Culinary herbs- a blog by Suzanne Milner

Suzanne Milner discusses a recent Taylorlab publication by Libby Rowland on deficit irrigation

 

What are the effects of climate change? Whether you’ve heard about climate change from school, academic articles, the news or films like An Inconvenient Truth, The Day After Tomorrow, or even the season 10 “The Last Ball on Earth” episode of RuPaul’s Drag Race, you probably know about temperature; that in general the temperature is rising but in certain countries it will become colder. But what about water? Like temperature, it depends on location but in general water supply is decreasing. Sounds crazy given about 71% of the Earth’s surface is covered by water but that’s largely sea water that is too salty. If you think how dangerous it is to drink too much sea water, it doesn’t take a genius to realize your plants won’t like it either. Because of this climate change effect, many biologists are researching the effects of decreasing watering on plants.

In crops like fruit trees, many projects have found reducing watering not only saves water and therefore money for growers, but it often improves the quality of the crop too. In a recent paper published in Scientia Horticulturae, Libby Rowland of Taylorlab has reviewed available research on reduced watering in culinary herbs. But why do we care about culinary herbs? What even are “culinary herbs”? Culinary herbs are those used for cooking or eating, but there are many herbs that are not use for consuming- most of these are used for medicine or perfumes such as Arnica, St John’s Wort and Patchouli. We care about culinary herbs because we tend to use more fresh herbs in our cooking today. When I was a child, the only fresh herbs we ate were those my dad grew in the garden. All other herbs were dried and came in little pots that frankly smelled nothing like their fresh counterparts. But now-a-days you’d be hard pressed to find a grocers or supermarket that doesn’t have pots of fresh herbs. Because of this, there are billions of potted herbs being grown commercially around the world. Vitacress, a herbs and salads company that Taylorlab collaborate with in the UK produce 20 million pots of potted herbs a year- and that’s just one company in the UK. That’s in addition to all the fresh cut herbs you can buy in supermarkets now. With so many fresh herbs being grown, what will happen if less water is available for them?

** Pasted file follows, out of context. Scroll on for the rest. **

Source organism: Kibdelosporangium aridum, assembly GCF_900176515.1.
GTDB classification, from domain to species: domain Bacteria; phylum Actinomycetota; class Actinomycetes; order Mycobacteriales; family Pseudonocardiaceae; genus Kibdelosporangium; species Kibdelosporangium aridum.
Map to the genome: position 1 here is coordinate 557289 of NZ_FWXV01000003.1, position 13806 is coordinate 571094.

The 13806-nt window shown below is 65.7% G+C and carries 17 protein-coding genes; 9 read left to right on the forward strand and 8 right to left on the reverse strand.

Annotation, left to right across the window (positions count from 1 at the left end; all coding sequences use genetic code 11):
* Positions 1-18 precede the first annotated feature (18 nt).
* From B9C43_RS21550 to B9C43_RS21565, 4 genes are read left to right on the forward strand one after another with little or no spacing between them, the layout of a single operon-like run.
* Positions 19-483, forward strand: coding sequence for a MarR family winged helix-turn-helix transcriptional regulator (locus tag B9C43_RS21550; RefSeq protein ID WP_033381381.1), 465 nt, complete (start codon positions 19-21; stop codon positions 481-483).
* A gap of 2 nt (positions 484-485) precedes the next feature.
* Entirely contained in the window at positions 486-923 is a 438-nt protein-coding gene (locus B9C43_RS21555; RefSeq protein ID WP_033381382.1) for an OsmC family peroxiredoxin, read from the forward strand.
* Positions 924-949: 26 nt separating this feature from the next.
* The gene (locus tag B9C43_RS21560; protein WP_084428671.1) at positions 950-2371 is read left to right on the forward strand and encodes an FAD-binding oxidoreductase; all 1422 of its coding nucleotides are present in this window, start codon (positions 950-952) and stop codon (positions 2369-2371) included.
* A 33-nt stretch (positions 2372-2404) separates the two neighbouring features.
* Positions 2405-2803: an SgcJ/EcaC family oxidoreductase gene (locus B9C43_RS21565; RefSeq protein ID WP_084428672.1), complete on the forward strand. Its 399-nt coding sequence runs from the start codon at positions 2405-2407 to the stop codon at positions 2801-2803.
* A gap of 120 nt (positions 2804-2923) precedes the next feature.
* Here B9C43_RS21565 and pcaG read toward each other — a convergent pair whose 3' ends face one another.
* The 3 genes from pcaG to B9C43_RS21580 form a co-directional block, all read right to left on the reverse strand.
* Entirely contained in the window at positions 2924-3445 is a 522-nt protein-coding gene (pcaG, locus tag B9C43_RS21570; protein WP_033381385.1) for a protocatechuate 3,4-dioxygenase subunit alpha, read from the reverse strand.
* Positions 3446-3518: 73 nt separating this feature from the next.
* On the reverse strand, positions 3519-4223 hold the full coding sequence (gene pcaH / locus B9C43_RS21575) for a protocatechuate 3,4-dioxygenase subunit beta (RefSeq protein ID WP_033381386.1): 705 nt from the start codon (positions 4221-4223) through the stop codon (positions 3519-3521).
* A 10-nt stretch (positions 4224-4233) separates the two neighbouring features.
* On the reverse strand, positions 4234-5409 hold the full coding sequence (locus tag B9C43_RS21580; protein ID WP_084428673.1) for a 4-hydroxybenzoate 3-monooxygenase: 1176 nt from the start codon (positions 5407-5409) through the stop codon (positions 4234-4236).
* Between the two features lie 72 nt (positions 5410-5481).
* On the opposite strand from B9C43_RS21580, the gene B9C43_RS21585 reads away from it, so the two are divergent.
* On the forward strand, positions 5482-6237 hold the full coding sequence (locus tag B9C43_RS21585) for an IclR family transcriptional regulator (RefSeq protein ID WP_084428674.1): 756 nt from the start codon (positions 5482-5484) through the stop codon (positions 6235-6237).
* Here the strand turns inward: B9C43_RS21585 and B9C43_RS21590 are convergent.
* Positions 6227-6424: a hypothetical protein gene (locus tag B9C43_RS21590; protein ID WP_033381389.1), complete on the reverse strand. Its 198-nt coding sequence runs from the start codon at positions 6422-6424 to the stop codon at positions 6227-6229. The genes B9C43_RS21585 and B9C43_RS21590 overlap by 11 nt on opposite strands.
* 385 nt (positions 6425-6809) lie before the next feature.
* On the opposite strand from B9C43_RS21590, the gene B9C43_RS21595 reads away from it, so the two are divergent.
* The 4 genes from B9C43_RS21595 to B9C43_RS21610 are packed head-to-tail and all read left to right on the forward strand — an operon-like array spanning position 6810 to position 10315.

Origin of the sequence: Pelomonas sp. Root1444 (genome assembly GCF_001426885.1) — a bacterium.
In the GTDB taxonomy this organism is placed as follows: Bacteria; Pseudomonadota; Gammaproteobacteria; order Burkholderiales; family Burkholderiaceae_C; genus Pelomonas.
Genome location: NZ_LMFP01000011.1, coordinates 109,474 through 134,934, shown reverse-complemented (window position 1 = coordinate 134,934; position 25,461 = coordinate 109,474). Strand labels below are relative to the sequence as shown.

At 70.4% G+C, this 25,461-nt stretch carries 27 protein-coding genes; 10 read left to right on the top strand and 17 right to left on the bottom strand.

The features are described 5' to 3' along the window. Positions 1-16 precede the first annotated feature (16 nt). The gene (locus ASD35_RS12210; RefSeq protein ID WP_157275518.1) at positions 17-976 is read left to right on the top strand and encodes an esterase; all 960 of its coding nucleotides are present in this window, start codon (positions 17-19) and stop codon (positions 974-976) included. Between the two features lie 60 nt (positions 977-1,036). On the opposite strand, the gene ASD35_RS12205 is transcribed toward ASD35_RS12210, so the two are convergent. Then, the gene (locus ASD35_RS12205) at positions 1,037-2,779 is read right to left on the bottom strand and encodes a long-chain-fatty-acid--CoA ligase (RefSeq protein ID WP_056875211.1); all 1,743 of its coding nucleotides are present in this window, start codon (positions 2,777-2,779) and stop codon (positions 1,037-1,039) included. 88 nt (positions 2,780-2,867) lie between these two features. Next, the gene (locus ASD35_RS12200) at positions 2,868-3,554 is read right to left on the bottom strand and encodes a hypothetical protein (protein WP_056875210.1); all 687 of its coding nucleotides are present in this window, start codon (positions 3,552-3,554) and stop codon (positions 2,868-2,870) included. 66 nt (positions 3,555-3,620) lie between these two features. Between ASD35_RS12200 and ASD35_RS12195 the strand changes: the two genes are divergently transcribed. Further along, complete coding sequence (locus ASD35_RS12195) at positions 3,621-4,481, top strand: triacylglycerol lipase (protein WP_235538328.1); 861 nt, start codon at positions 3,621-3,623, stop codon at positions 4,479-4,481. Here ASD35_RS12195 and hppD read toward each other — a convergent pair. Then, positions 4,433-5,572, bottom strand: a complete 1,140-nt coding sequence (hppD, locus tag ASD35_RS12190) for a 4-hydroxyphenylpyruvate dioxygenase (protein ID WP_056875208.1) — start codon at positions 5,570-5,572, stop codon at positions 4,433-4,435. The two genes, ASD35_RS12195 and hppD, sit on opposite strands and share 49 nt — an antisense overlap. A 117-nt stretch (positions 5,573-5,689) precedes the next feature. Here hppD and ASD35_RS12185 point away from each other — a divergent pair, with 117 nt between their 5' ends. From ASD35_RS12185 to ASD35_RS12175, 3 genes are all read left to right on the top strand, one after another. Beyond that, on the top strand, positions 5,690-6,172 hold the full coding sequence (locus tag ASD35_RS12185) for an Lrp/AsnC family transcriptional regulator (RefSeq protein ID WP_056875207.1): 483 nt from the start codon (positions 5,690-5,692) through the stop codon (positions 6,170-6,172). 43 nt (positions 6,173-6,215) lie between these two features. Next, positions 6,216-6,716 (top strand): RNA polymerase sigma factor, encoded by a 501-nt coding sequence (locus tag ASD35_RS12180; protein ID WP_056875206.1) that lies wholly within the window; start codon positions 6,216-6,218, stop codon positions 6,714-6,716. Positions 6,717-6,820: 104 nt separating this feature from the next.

Libby found that a lot of the available research, particularly reviews on reduced watering, doesn’t reflect our increased consumption of fresh herbs. Libby gathered research in her review and discusses what the various projects have found. Examples of the effects of reduced watering discussed include;

  • Increased antioxidants in basil
  • Increased vitamins in parsley
  • Increased oil yields in mint and lemongrass
  • Improved oil quality in coriander
  • Increased shelf life in coriander

 

This means reduced watering can make crops better for you, smell better, or last longer. As consumers, we want the things we buy to be produced as sustainably as possible, but we also want better quality products, so if watering less causes both it’s a win-win. But Libby also points out that the research on culinary herbs is very limited, and more research is needed before practices will change in the industry. For more detail, the paper is available to read online here but next time you grow herbs in pots at home, keep in mind you may not need to water them as much as you think.